>Bugs "Bundt-y" Carrot Cake

29 Sep

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Two years ago I took a reading and composition class and had this great connection with my graduate student instructor (GSI). She baked a cake for the students on the last day of class. Carrot cake. Wow was that good! I had to have the recipe. The cake was so moist and spicy, and there was not an overwhelming amount of frosting–just enough to complement the cake flavor!


Not only did she give me the recipe, but also she recommended that I go to Tartine Bakery to sit and people watch over a good cup of coffee and a pastry. Tartine is now one of my favorite hot spots in the Mission District of San Francisco.

Ok. And get this. She recommended that I read this book called “Julie and Julia” about a woman who cooks her way through Julia Child’s famous cookbook, Mastering the Art of French Cooking. The book exhibits lots of humor and a few botched culinary experiments along the way. I had already read the book and LOVED it! Just this summer, I saw the MOVIE “Julie and Julia,” attended a birthday party at a local bookstore for Julia Child (we ate cake, sang “Happy Birthday,” and talked about food/cooking), and purchased Mastering the Art of French Cooking. I even have a master plan to be Julia Child for Halloween!!! Eeee soo excited!

Anyway, back to cake. Carrot cake, that is. Since the two years that she gave me the recipe, I have made this cake many times and it ALWAYS turns out great—definitely a crowd pleaser and a great “gift” to bring to a dinner party.


One of my favorite parts about the cake is that the recipe calls for fresh ginger! The ginger flavor adds such a nice “je ne sais qua” to the cake (ok, I admit, I was trying to find a good way to use my new favorite French phrase du jour!). FYI “je ne sais qua” is an idiomatic expression that one might say when thinking about something (or someone) special that you just can’t quite put into words…a charm, a special enchantment…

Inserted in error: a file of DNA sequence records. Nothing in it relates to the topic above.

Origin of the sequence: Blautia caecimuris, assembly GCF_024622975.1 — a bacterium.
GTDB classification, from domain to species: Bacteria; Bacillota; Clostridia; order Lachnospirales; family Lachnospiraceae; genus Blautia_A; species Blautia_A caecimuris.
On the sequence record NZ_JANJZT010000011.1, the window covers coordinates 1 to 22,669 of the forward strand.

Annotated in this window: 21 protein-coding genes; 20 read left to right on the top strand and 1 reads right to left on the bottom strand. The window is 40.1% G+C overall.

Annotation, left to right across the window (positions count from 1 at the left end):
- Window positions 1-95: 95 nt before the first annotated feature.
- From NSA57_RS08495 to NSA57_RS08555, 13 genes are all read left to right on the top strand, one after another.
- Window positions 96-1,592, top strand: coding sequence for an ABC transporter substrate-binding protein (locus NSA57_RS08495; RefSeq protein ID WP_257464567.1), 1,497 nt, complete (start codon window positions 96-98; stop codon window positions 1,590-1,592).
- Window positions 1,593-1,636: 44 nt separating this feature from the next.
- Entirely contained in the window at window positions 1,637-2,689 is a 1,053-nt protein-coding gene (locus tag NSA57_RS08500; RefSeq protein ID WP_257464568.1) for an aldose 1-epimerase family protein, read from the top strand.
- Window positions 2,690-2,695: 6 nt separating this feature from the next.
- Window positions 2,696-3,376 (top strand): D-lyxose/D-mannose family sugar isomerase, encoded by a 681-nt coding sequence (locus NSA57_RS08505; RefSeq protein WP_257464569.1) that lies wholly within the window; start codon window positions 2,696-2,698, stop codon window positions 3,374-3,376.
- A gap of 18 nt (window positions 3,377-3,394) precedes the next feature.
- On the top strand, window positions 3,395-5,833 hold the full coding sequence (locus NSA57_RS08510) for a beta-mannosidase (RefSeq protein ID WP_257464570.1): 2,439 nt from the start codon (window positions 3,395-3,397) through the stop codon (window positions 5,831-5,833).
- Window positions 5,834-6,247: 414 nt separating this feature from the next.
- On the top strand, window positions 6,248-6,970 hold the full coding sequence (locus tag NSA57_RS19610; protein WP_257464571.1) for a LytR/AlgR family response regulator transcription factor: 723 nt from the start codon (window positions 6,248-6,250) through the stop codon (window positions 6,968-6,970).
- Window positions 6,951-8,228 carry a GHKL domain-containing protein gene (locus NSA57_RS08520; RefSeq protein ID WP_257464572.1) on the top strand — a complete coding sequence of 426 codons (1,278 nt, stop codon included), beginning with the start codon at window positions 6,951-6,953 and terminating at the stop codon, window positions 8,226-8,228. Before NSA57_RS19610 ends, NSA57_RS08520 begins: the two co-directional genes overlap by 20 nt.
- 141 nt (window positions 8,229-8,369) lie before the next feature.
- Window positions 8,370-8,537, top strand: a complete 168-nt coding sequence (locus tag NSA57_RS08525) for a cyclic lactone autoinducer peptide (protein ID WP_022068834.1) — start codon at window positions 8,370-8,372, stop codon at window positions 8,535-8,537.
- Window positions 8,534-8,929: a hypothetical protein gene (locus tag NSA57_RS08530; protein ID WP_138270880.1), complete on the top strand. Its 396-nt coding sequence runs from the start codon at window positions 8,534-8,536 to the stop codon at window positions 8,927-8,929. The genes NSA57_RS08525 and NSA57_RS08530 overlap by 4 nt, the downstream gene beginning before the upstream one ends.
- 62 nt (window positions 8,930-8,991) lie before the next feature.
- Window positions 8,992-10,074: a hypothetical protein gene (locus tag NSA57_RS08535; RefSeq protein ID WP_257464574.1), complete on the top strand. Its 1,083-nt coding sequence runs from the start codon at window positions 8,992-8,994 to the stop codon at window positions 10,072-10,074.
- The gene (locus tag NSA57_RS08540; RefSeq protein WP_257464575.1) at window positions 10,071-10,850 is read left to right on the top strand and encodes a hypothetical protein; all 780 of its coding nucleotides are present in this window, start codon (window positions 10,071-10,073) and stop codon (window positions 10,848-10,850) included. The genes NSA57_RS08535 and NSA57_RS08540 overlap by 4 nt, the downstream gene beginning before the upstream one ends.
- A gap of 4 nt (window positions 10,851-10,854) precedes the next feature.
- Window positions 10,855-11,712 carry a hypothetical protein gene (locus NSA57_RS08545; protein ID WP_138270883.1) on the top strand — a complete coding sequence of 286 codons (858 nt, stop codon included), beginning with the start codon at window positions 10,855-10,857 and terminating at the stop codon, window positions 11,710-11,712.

Carrot cake is typically baked in layers with globs of cream cheese frosting sandwiched between each layer as well as on the top and sides. Both my GSI and I think it is just so much darn easier to bake the whole shebang in a bundt pan and do a nice thin layer of frosting just on the outside.


Remember to TOAST your nuts! That is key. Whether you use pecans or walnuts (walnuts are my personal fave), toasted nuts are a blessing, really just a dream come true. Mixed in with that moist cake-y, carrot-y, ginger-y goodness…mmmm mmm mmmm!


I baked this cake in my friend’s old-school oven. We literally had to light the oven with a match and we pretty much guestimated the temperature. It was definitely tricky. Although cute and vintage-esque, I would recommend using a trust-worthy oven with a more reliable temperature setting. But hey, this made the afternoon exciting and kept us on our toes. I mean, every day you should do something risky, and this risk was totally worth it!


Bugs “Bundt-y” Carrot Cake
adapted from my GSI who adapted it from Martha Stewart

Makes 1 bundt cake (or 1 four-layer cake), serves 10 to 15

Ingredients

* Unsalted butter, for pans
* 3 cups all-purpose flour, plus more for pans